How to Create a Custom WordPress Widget

Do you want to create your own custom widgets in WordPress? Widgets allow you to drag and drop elements into any sidebar or widget ready area of your website. In this article, we will show you how to easily create a custom WordPress widget.

Creating a custom WordPress widget

What is a WordPress Widget?

WordPress widgets contain pieces of code that you can add to your website’s sidebars or widget ready areas. Think of them as modules that you can use to add different elements by using a simple drag and drop interface.

By default, WordPress comes with a standard set of widgets that you can use with any WordPress theme. See our beginner’s guide on how to add and use widgets in WordPress.

WordPress widgets

WordPress also allows developers to create their own custom widgets. Many WordPress themes and plugins come with their own custom widgets that you can add to your sidebars.

For example, you can add a contact form, a custom login form, or a photo gallery to a sidebar without writing any code.

Having said that, let’s see how to easily create your own custom widgets in WordPress.

Creating a Custom Widget in WordPress

Before we get started, it would be best if you create a site-specific plugin where you will be pasting the widget code from this tutorial.

You can also paste the code in your theme’s functions.php file. However, it will only be available when that particular theme is active.

In this tutorial, we will create a simple widget that just greets visitors. Take a look at this code and then paste it in your site-specific plugin to see it in action.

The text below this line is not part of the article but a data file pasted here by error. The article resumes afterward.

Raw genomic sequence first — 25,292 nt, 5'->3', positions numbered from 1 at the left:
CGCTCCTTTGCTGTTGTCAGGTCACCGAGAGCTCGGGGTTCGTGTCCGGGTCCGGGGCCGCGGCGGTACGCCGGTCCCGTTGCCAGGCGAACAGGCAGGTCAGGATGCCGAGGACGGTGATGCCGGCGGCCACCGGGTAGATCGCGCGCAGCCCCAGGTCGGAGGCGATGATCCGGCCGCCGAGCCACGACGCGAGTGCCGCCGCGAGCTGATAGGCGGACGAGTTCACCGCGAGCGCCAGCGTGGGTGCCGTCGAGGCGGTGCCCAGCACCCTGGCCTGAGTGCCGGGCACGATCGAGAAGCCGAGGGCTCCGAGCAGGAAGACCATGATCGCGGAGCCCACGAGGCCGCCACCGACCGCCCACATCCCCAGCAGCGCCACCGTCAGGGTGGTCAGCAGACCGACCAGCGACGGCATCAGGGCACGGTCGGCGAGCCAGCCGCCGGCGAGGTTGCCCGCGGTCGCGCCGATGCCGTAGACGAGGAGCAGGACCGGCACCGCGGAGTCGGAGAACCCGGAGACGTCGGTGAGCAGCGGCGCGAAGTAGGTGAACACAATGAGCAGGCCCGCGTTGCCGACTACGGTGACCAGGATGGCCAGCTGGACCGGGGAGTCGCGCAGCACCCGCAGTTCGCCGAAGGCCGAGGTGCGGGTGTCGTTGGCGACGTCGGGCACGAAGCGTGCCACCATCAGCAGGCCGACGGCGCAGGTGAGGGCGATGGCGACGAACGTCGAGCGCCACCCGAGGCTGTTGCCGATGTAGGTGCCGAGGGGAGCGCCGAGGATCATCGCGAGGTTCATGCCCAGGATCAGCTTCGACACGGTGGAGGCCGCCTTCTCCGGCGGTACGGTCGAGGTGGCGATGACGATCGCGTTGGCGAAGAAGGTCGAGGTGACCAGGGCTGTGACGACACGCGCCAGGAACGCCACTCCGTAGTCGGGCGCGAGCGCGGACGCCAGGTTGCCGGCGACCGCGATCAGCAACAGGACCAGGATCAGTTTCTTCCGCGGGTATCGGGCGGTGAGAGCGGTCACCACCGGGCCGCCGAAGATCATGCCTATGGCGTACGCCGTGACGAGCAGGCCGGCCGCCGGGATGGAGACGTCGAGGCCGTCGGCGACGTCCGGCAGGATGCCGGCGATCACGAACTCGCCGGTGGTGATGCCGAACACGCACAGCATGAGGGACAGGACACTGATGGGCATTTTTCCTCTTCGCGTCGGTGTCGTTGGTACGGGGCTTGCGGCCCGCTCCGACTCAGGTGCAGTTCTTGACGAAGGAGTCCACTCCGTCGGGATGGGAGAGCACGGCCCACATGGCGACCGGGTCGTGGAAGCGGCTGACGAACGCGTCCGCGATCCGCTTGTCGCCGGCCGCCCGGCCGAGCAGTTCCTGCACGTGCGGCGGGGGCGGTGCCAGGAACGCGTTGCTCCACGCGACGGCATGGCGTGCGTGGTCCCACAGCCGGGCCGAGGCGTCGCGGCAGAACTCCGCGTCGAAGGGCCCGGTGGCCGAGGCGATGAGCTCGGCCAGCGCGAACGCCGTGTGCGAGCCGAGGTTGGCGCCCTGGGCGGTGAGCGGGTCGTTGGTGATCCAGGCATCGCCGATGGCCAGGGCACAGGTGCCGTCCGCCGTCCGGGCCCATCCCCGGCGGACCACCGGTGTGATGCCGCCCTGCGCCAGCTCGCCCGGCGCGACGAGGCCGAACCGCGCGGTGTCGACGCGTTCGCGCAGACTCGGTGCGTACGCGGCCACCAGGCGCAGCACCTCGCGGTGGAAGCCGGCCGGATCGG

// Register and load the widget
function wpb_load_widget() { register_widget( 'wpb_widget' );
}
add_action( 'widgets_init', 'wpb_load_widget' ); // Creating the widget class wpb_widget extends WP_Widget { function __construct() {
parent::__construct( // Base ID of your widget 'wpb_widget', // Widget name will appear in UI
__('WPBeginner Widget', 'wpb_widget_domain'), // Widget description
array( 'description' => __( 'Sample widget based on WPBeginner Tutorial', 'wpb_widget_domain' ), ) );
} // Creating widget front-end public function widget( $args, $instance ) {
$title = apply_filters( 'widget_title', $instance['title'] ); // before and after widget arguments are defined by themes
echo $args['before_widget'];
if ( ! empty( $title ) )
echo $args['before_title'] . $title . $args['after_title']; // This is where you run the code and display the output
echo __( 'Hello, World!', 'wpb_widget_domain' );
echo $args['after_widget'];
} // Widget Backend public function form( $instance ) {
if ( isset( $instance[ 'title' ] ) ) {
$title = $instance[ 'title' ];
}
else {
$title = __( 'New title', 'wpb_widget_domain' );
}
// Widget admin form
?>

After adding the code you need to head over to Appearance » Widgets page. You will notice the new WPBeginner Widget in the list of available widgets. You need to drag and drop this widget to a sidebar.

Custom WordPress widget added to a sidebar

Now you can visit your website to see it in action.

Previewing your custom widget

Now let’s study the code again.

First we registered the ‘wpb_widget’ and loaded our custom widget. After that we defined what that widget does, and how to display the widget back-end.

Lastly, we defined how to handle changes made to the widget.

Now there are a few things that you might want to ask. For example, what’s the purpose wpb_text_domain?

WordPress uses gettext to handle translation and localization. This wpb_text_domain and __e tells gettext to make a string available for translation. See how you can find translation ready WordPress themes.

If you are creating a custom widget for your theme, then you can replace wpb_text_domain with your theme’s text domain.

We hope this article helped you learn how to easily create a custom WordPress widget. You may also want to see our list of the most useful WordPress widgets for your site.

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